A mother reflects on World Down Syndrome Day
I rarely thought about what people saw when my son and I were together. I assumed they saw what I did: an outgoing, charming and handsome African-American teenager, who never met a stranger. Then, on a recent Saturday outing, I had a rude awakening.
That morning, Damani and I attended an annual event at the French Embassy in Washington, D.C. It was co-hosted by KEEN (Kids Enjoy Exercise Now) of which my son is a long-time participant. The event ended at about 3:00 p.m., but we weren’t ready to go home. So I decided to take us to an early dinner at a Greek eatery that my husband and I had frequented during our courtship.
We arrived at the eatery and, while in line, I told Damani about the vegetarian dishes his dad used to get. When it was our turn to order, Damani exuberantly rattled off what he wanted. As I was asking Damani to talk more slowly, I noticed
Five Facts About Down Syndrome
- There are three types of Down syndrome: trisomy 21 (nondisjunction) accounts for 95 percent of cases, translocation accounts for about 4 percent, and mosaicism accounts for about 1 percent.
- There are approximately 400,000 people living with Down syndrome in the United States.
- Down syndrome occurs in people of all races and economic levels.
- The incidence of births of children with Down syndrome increases with the age of the mother. But due to higher fertility rates in younger women, 80 percent of children with Down syndrome are born to women under 35 years of age. People with Down syndrome have an increased risk for certain medical conditions such as congenital heart defects, respiratory and hearing problems, Alzheimer’s disease, childhood leukemia and thyroid conditions. Many of these conditions are now treatable, so most people with Down syndrome lead healthy lives.
- Quality educational programs, a stimulating home environment, good health care and positive support from family, friends and the community enable people with Down syndrome to lead fulfilling and productive lives.
Source: National Down Syndrome Society
that the man behind the cash register was wearing a strange expression. When I started to order, he blurted: “I feel so sorry for you.”
What? I was stunned and shook my head, no, no, no. I didn’t want his pity. Fighting the urge to cry, I muttered, “My son is wonderful.”
The cashier, who meant no harm, looked unconvinced. My son has Down syndrome, and apparently, he couldn’t see beyond Damani’s intellectual disability. I shook off my hurt feelings and realized that some people would never see the possibilities in people with Down syndrome, unless they were educated about them.
That’s why World Down Syndrome Day (WDSD), March 21, 2016,* is important to those of us in the Down syndrome community. It’s our chance to educate people—such as the cashier at the Greek restaurant—who have a limited view of the genetic disorder: what it is, what it means to live with it and the vital role people with it can play in our lives. It’s also a day to celebrate the accomplishments of people living with the condition.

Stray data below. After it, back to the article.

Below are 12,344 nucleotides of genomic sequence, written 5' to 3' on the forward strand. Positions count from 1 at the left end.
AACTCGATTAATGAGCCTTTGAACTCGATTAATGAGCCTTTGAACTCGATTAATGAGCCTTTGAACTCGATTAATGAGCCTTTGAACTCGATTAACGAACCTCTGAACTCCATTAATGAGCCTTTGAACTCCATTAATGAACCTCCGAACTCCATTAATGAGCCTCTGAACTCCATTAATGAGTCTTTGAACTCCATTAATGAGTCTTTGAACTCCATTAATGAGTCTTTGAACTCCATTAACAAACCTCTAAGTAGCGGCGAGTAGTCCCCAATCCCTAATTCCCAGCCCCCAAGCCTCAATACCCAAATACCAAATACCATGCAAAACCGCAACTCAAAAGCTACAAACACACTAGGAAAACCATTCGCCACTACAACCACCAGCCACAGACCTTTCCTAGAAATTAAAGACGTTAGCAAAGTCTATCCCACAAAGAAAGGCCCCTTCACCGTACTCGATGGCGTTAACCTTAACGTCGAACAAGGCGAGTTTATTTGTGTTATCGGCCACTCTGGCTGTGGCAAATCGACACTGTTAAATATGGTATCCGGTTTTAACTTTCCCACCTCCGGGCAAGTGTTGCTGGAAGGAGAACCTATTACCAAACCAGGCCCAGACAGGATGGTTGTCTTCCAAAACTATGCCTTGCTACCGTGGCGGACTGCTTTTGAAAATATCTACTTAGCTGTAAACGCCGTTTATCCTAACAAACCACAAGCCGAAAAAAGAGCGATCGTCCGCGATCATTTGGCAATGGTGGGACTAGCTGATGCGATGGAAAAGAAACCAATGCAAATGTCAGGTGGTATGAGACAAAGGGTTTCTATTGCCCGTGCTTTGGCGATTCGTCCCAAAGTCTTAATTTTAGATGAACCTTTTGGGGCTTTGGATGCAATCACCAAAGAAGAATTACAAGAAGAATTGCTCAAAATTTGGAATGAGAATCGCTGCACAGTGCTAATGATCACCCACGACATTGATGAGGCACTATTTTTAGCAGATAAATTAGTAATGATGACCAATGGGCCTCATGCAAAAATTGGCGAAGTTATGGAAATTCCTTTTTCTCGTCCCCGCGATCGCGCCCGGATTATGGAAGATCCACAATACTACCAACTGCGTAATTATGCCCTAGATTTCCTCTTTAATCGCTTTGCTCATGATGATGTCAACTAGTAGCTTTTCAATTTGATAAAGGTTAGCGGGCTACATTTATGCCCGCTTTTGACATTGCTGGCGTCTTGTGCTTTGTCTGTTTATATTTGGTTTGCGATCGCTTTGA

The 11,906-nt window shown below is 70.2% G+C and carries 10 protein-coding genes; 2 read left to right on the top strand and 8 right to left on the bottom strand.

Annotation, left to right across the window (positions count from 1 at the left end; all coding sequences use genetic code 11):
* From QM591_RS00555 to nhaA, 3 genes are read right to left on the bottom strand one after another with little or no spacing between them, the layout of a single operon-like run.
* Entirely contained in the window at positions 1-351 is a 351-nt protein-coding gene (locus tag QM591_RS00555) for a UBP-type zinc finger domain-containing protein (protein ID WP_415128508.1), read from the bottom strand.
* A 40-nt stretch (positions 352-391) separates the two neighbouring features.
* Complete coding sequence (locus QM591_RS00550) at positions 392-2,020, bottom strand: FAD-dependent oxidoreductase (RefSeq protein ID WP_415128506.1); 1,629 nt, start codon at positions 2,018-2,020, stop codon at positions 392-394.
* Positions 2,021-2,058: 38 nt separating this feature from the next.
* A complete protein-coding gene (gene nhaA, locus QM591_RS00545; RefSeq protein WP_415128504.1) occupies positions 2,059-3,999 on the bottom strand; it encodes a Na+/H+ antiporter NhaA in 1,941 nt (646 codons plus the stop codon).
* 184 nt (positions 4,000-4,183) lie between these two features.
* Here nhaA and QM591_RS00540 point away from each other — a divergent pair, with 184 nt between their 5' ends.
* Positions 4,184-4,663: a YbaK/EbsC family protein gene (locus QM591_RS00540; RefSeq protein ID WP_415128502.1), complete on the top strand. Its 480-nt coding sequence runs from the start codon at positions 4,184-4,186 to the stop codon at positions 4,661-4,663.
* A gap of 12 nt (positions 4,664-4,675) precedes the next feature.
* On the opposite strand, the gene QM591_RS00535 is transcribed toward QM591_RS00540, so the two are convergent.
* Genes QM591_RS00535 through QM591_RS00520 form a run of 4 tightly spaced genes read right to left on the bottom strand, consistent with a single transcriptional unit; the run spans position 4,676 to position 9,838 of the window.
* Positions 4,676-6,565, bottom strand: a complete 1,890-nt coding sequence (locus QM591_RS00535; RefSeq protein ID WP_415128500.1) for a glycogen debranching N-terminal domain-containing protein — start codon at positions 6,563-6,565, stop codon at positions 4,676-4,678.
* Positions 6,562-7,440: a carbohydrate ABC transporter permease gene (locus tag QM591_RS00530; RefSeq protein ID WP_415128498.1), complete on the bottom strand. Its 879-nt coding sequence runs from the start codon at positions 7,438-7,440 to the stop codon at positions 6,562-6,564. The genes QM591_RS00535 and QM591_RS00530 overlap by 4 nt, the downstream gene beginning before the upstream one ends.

According to its founder, Down Syndrome International, WDSD was first observed in 2006. The day received a big boost in 2012 when the General Assembly of the United Nations observed it officially. The intergovernmental organization invited “all Member States, relevant organizations of the United Nations system and other international organizations, as well as civil society, including non-governmental organizations and the private sector, to observe World Down Syndrome Day in an appropriate manner, in order to raise public awareness of Down syndrome.”
My contribution to WDSD is this article. It was inspired by “How Do You See Me?” the WDSD 2016 PSA, created for CoorDown Onlus, Italy’s national organization for people with Down syndrome, and directed by Reed Morano. It stars actress Olivia Wilde and is narrated by AnnaRose Rubright, a 19-year-old college student who has Down syndrome (see link, above).
“I see myself as an ordinary person with an important, meaningful, beautiful life,” says Rubright, who lives in New Jersey, in her voiceover for the PSA.
“The metaphor in the video aims to [show] how people with Down syndrome see themselves, whilst revealing the inherent prejudice and discrimination that they face based on society’s preconceptions and stereotypical low expectations,” explains CoorDown President Sergio Silvestre in an ABC News interview.
As WDSD, now in its 11th year, grows globally, I hope that more people begin to see those with Down syndrome as more like themselves than not. So when Rubright asks near the end of the PSA, “How do you see me?” they will answer: “Fully human, like me.”
*The 21st day of the third month was chosen to signify Trisomy 21, the triplication of the 21st chromosome, the most common form of the condition.
Nicole Crawford-Tichawonna is web producer and associate editor for FierceforBlackWomen.com.